Replies: 38 - Last Post: Mar 14, 2013 8:42 AM Last Post By: max_mexico
Mar 1, 2013 6:31 AM
Mar 1, 2013 7:14 AM
31Skyscanner is a very interesting site in that it is able to combine multiple separate budget flights. It also has very powerful search options such as find me the cheapest flights from Bangkok to anywhere in the world anytime during the year.
However, their prices are cached and not always reliable. Especially if you search for some route that is not very mainstream.
And yes, they definitely send you off to online travel agencies in addition to the airline directly; exploretrip, Farestore, vayama, SmartFares, TravelPapa, faregeek, Budgetair.com, Webjet, FareDepot, ebookers etc.
I would not book through an agent that takes my money without having access to live flight data. Which agents are that? Do you have examples? You should post them here so we can stay away. It has happened to me a few times in the past, but I find this very rare. Much more common is that skyscanner (or some other agent) tells you that a ticket exists, but once you reach the booking screen you're told it doesn't anymore. This happens all the time, and is a reason I dislike Skyscanner.
Truth is, in many parts of the world, it is still cheaper to go through travel agents. Many airlines don't even sell tickets online, or sell them for a higher price. Some airlines don't sell tickets in certain classes online, or don't sell cheap one-way tickets online, but you can still get these through an agent. I can give you many many examples if you want.
Yes, if I can book through an airline directly, I prefer to do that. It should nevertheless be noted that booking with a reliable travel agent can be safer than booking through an airline, since if the airline goes bankrupt -- which seems to happen to every other airline these days -- you'd have someone to claim your money from.
Mar 1, 2013 7:27 AM
Mar 1, 2013 7:57 AM
33Max, re safer for getting your money in the event an airline goes bankrupt, the answer is and always has been to pay with your credit card. If you pay a travel agent by cash or cheque and the airline goes bust, good luck with trying to get your money back from the travel agent. They simply say your money went to the airline and you have to claim from the airline. That puts you at the bottom of the list of the airline's creditors and you will be lucky to see 5 cents on the dollar after a long long wait.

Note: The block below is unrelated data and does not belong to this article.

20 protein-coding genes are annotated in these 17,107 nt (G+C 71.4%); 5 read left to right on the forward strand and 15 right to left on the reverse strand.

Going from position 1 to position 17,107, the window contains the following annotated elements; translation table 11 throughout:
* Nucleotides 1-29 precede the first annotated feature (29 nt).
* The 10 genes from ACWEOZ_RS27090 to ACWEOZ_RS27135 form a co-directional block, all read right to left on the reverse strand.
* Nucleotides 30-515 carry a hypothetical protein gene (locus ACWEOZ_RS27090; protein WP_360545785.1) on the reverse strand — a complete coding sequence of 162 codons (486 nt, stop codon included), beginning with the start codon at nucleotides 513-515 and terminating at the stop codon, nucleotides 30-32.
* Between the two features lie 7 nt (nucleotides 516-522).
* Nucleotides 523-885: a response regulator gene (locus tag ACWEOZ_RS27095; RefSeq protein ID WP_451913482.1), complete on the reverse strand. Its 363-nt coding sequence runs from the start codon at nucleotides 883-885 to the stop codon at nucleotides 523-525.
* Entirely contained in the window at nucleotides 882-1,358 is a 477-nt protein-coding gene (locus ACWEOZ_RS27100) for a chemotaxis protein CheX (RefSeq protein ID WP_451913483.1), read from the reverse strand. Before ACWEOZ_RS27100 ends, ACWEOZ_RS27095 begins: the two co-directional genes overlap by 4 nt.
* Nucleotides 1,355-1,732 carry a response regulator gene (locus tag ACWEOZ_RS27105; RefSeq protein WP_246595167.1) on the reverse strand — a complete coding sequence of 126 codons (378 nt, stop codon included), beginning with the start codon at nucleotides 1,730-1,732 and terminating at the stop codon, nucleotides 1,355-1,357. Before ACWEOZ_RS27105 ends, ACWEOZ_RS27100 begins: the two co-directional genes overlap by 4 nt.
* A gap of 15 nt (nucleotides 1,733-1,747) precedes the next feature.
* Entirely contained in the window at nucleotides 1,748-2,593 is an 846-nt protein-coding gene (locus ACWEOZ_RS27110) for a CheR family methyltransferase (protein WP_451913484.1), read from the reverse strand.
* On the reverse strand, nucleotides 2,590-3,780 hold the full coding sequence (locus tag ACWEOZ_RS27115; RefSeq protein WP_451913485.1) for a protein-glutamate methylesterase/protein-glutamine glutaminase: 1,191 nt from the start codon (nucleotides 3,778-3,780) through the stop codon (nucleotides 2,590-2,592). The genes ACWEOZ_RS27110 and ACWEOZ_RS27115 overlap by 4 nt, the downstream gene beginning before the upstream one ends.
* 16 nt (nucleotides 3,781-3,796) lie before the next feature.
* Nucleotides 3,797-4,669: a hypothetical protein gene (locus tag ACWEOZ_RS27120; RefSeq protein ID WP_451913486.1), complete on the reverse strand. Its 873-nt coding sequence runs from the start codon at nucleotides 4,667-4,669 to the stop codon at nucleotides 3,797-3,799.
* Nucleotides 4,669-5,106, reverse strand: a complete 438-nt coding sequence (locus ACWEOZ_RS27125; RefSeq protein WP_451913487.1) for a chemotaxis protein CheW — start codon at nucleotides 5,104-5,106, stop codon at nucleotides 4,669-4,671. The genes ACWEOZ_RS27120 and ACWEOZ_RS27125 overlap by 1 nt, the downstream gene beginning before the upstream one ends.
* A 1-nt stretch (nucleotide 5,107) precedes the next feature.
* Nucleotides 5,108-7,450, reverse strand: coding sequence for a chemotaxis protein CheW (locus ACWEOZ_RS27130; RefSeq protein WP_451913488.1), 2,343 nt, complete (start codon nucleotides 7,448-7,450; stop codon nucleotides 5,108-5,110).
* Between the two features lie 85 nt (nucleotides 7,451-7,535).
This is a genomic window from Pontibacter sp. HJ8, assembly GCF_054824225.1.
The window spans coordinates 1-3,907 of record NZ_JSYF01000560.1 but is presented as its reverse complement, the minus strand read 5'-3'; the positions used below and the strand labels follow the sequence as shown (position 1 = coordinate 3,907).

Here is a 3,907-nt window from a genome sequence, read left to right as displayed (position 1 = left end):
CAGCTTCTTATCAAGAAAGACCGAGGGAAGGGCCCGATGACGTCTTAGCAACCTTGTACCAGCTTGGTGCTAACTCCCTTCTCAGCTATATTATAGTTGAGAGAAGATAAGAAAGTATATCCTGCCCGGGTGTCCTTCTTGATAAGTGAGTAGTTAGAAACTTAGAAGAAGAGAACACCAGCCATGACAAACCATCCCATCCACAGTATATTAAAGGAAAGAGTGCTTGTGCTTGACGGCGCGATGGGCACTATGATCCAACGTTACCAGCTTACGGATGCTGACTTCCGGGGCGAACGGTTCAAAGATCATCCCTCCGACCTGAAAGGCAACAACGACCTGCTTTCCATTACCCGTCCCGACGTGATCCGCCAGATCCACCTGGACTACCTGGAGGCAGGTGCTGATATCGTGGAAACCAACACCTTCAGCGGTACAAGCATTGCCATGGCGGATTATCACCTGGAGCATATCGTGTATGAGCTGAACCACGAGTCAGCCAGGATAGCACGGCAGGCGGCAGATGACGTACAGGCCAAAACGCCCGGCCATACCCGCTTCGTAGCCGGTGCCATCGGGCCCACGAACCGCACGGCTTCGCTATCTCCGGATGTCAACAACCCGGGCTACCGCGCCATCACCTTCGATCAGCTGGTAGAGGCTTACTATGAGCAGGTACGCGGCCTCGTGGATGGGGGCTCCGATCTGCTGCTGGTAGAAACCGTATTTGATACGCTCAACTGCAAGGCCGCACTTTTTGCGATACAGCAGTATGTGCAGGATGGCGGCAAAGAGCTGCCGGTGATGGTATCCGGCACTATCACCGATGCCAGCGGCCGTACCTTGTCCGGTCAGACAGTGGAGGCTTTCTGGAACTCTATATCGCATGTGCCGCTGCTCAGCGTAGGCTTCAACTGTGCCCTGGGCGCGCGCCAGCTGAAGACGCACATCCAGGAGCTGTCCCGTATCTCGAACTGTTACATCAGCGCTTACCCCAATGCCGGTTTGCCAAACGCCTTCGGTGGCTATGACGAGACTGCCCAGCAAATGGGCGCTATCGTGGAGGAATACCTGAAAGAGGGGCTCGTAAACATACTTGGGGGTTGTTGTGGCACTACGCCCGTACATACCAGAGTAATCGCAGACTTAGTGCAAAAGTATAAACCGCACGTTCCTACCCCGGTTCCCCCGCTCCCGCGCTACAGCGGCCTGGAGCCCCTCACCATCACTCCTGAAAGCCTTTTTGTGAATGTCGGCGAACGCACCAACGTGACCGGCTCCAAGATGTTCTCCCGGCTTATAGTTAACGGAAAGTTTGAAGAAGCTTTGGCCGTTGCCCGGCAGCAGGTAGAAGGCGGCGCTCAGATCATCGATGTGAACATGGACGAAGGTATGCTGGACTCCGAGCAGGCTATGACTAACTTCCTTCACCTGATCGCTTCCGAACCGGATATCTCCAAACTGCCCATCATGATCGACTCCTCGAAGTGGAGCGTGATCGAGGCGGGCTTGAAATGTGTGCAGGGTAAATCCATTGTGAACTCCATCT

If you pay by Visa or MC, you claim from Visa or MC (they send you a simple form to fill in, I've had to do it twice) and they pay you the full amount. This is a form of free insurance they provide on all purchases that many people are not aware of.
This applies equally of course to whoever you pay using your card, airline direct or agent.
Mar 12, 2013 8:46 AM
34Is it possible to give me a few examples of where it is cheaper/better to book with an agent? (I'm not trying to catch anyone out, just want to know for personal reference!)
Every time that I have considered using an agent, the routing that they come up with always seems to be cheaper (or the same price as) the airline.
Perhaps the routes that I have looked at are just too mainstream!
Mar 12, 2013 11:02 AM
35Sure, I can give you a few examples specific to Expedia.
I was looking at buying a one-way ticket from San Francisco to Milwaukee, when the flight suddenly greatly increased in price from one day to another. The airline, itasoftware, kayak, priceline, they all showed the price as much more expensive. Except Expedia, who still sold me the ticket for the cheap price.
Another time I was looking for a one-way ticket from Stockholm to Toronto, and the particular flight I wanted was only sold in business class for $2000+. So I looked around, and found that Expedia (and only Expedia among all the places I searched) sold the ticket in economy class for ~$500. None of the two airlines involved in this flight sold that ticket, and when I arrived at my connection point and had to print my next boarding pass, the airline staff were surprised and told me that the combination I had bought should not exist.
And another time I was looking for a one-way between Suriname and French Guyana and had a hard time finding cheap options online. I don't remember if the airline even sold these tickets online. Anyway, Expedia sold it to me for much cheaper than anyone else I searched.
Yet another time, I was looking for a one-way from Antalya to Odessa. This was a fairly straightforward flight with a major carrier (Turkish), yet Expedia sold me the ticket considerably cheaper than through Turkish Airlines' website!
So, my conclusion is to always always check with agents/consolidators before you buy your ticket.
Mar 12, 2013 3:33 PM
36Bottom line has always been you have to check ALL possible ways to find the lowest price and even after you find it, someone will find a cheaper price tomorrow or got one yesterday.
I though Peregrinef was asking for examples of cheaper prices from an agent at a travel agency Max as that is what you wrote, ( "it is still cheaper to go through travel agents" ). Expedia is an online booking agency but not a bricks and mortar agency.
I suppose we should now expand the definition of a 'travel agency' to include online 'shops' but I still think of a travel agency has having bricks and mortar. No doubt they are going to go the way of the Dodo as well.
Mar 14, 2013 8:30 AM
Mar 14, 2013 8:42 AM
This happens in many other industries; you can book hotels cheaper at Priceline and Hotwire than through the hotel itself, rental cars are cheaper through Costco, Priceline, Hotwire and sites like Carhire3000. Event tickets, ski lift tickets, Disneyland tickets etc, all of them you can often find cheaper through 3rd party than through the organizers themselves.
(4 star Hotel)
From US$217.70 per night
Cape TownBook now
(0 star Hotel)
From US$17.17 per night
(4 star Hotel)
From US$62.91 per night